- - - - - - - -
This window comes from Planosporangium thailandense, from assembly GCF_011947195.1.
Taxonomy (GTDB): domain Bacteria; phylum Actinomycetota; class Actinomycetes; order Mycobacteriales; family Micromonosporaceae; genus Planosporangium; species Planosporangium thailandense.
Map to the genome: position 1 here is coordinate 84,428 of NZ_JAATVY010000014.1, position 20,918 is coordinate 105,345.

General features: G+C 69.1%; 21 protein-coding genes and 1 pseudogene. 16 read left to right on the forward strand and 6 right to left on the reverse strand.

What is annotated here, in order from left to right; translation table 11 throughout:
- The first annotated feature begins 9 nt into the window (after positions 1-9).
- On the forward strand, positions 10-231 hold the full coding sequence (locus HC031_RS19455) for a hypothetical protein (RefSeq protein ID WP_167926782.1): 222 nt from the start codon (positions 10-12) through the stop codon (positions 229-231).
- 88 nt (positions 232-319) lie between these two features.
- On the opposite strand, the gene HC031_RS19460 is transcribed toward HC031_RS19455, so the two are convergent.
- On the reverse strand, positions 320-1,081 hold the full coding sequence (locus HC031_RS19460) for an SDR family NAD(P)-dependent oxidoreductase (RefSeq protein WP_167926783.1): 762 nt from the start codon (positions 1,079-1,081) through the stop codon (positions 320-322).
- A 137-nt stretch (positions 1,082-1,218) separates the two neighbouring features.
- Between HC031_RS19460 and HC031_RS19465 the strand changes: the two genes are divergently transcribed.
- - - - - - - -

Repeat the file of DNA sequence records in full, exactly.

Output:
This window comes from Planosporangium thailandense, from assembly GCF_011947195.1.
Taxonomy (GTDB): domain Bacteria; phylum Actinomycetota; class Actinomycetes; order Mycobacteriales; family Micromonosporaceae; genus Planosporangium; species Planosporangium thailandense.
Map to the genome: position 1 here is coordinate 84,428 of NZ_JAATVY010000014.1, position 20,918 is coordinate 105,345.

General features: G+C 69.1%; 21 protein-coding genes and 1 pseudogene. 16 read left to right on the forward strand and 6 right to left on the reverse strand.

What is annotated here, in order from left to right; translation table 11 throughout:
- The first annotated feature begins 9 nt into the window (after positions 1-9).
- On the forward strand, positions 10-231 hold the full coding sequence (locus HC031_RS19455) for a hypothetical protein (RefSeq protein ID WP_167926782.1): 222 nt from the start codon (positions 10-12) through the stop codon (positions 229-231).
- 88 nt (positions 232-319) lie between these two features.
- On the opposite strand, the gene HC031_RS19460 is transcribed toward HC031_RS19455, so the two are convergent.
- On the reverse strand, positions 320-1,081 hold the full coding sequence (locus HC031_RS19460) for an SDR family NAD(P)-dependent oxidoreductase (RefSeq protein WP_167926783.1): 762 nt from the start codon (positions 1,079-1,081) through the stop codon (positions 320-322).
- A 137-nt stretch (positions 1,082-1,218) separates the two neighbouring features.
- Between HC031_RS19460 and HC031_RS19465 the strand changes: the two genes are divergently transcribed.